Charles, 1st Baron Hardinge of Penshurst
Correspondence and photographs relating to the assassination attempt of 23 December 1912, including:
Manuscript, 'His Excellency the Viceroy's Wounds', 8 - 17 January 1913., describing his most serious injuries, together with inserted tissue-paper silhouettes of the wounds in their various stages, 4 pages, folio (lacking one piece of tissue-paper).
Three photographs showing the Viceroy's procession immediately before the assassination attempt., Lord Hardinge being lifted down from his elephant, and Lady Hardinge after the attack, 8.7 x 13.8 cm. and 11.8 x 16.7cm.
Eight letters from Indian notables., including the Maharani of Rajpipla, the Rani of Bansda and the Maharaja of Karauli, to Lady Colvin and Lady Sydenham, expressing outrage at the assassination attempt, praising Lady Hardinge's courage in the aftermath, and planning the presentation (accompanied by a commemmorative fund) to be made to Lady Hardinge on behalf of the Women of India, with one letter from Lady Sydenham to Lady Hardinge and 3 associated documents, approximately 32 pages, 4to and folio, a photograph of objects presented to Lady Hardinge after the attempt, 23 x 28.2cm., and typescript copies of letters by Colonel Frank Maxwell and Valentine Chirol (?) describing the attack and its aftermath, 13 pages, 4to.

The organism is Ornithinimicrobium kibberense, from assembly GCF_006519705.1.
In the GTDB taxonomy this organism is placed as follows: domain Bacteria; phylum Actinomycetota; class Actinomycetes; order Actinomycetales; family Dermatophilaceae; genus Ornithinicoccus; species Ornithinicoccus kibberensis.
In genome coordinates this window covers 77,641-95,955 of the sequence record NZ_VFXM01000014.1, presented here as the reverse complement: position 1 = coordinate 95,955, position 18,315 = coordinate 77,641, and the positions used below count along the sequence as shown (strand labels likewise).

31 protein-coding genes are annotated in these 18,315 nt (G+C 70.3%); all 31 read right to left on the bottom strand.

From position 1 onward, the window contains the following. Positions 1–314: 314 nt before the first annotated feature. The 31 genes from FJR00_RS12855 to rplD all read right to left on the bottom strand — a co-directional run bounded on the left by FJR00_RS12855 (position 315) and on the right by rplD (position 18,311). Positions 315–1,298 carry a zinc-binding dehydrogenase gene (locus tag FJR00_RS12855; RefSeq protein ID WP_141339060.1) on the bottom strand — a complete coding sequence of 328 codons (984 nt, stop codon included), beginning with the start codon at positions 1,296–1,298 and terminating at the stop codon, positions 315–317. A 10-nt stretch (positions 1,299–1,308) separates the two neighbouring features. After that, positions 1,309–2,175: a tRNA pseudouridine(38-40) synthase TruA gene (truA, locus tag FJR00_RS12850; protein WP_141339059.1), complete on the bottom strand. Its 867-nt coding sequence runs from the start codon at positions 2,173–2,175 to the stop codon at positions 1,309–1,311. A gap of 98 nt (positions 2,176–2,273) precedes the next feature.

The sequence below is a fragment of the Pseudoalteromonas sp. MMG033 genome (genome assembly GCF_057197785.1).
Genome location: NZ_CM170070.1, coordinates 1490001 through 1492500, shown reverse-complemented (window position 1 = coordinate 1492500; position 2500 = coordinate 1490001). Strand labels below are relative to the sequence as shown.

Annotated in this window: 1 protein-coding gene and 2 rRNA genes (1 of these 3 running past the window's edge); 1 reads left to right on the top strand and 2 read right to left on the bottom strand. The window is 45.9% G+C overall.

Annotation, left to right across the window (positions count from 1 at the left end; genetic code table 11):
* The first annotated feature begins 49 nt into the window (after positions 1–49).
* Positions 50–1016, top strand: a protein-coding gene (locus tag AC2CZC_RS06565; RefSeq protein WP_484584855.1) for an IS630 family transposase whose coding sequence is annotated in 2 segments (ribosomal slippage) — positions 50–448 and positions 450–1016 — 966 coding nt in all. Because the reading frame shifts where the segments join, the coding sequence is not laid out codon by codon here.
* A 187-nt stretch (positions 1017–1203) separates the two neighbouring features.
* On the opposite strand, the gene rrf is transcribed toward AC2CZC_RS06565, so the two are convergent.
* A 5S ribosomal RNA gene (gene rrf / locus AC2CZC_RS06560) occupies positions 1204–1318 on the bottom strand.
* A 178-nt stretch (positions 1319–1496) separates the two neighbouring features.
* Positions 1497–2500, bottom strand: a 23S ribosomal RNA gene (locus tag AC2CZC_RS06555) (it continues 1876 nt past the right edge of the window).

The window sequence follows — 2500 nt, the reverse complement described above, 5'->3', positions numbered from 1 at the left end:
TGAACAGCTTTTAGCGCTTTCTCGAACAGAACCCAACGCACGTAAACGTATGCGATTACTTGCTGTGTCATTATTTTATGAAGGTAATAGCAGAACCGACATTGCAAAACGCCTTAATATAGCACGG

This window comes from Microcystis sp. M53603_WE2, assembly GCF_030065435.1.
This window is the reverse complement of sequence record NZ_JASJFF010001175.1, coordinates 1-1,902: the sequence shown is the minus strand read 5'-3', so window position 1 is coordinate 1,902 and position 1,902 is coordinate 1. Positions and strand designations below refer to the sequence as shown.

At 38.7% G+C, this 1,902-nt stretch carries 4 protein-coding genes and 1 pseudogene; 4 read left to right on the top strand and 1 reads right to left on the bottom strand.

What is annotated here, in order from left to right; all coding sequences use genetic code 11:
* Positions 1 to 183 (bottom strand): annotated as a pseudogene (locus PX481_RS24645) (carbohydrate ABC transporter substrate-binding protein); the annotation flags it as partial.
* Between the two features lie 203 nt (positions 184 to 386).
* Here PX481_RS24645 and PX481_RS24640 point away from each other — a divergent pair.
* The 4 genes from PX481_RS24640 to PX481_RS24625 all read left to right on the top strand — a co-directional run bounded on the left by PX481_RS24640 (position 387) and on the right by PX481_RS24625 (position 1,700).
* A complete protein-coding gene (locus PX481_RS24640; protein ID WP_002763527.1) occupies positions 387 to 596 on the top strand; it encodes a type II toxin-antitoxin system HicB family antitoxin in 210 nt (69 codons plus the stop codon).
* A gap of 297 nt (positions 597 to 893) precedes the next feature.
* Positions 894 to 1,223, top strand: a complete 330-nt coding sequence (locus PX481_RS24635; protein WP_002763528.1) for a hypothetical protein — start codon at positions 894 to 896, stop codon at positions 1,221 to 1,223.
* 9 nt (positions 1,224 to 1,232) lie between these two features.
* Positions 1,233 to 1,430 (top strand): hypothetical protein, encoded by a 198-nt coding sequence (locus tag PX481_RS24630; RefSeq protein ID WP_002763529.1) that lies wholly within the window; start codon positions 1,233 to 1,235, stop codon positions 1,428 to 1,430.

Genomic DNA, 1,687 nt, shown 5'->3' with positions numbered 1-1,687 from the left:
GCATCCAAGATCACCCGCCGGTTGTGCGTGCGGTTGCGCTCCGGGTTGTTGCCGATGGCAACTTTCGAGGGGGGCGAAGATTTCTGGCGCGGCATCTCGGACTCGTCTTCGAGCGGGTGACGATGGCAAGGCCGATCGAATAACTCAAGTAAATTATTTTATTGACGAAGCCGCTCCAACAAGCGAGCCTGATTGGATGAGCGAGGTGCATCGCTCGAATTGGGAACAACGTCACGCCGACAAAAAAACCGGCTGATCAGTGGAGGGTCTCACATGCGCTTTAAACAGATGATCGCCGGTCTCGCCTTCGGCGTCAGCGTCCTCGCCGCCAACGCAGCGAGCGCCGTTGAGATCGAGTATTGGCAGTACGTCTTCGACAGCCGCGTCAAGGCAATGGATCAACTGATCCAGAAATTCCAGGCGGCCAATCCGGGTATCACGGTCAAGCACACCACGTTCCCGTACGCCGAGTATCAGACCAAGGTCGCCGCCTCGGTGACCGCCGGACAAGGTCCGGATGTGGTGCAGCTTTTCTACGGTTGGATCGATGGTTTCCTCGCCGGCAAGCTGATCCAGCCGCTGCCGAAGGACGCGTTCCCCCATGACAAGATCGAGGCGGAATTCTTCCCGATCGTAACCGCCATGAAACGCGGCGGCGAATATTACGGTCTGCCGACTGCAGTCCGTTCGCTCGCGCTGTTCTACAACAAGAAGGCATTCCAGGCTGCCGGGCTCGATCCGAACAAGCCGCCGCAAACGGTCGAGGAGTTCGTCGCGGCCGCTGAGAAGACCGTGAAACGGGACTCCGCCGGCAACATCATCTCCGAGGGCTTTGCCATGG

The Hardinges were making their ceremonial entry into Delhi on the first anniversary of the Coronation Durbar on what was described as a huge elephant, and were just turning from Queen's Gardens into Chandi Chauk when a bomb was thrown at them from the Punjab National Bank building. The bomb, constructed from a half-pound Willis tobacco tin loaded apparently with gramaphone needles, burst immediately against the back of the heavy wood and silver howdah, killing one of the servants instantly, and seriously wounding the Viceroy in the back and shoulder, but leaving Lady Hardinge unhurt and the other servant with only superficial wounds. The attempt, by Bengali extremists, was the great trauma of Hardinge's viceroyalty; by some accounts, Lady Hardinge never recovered from the shock.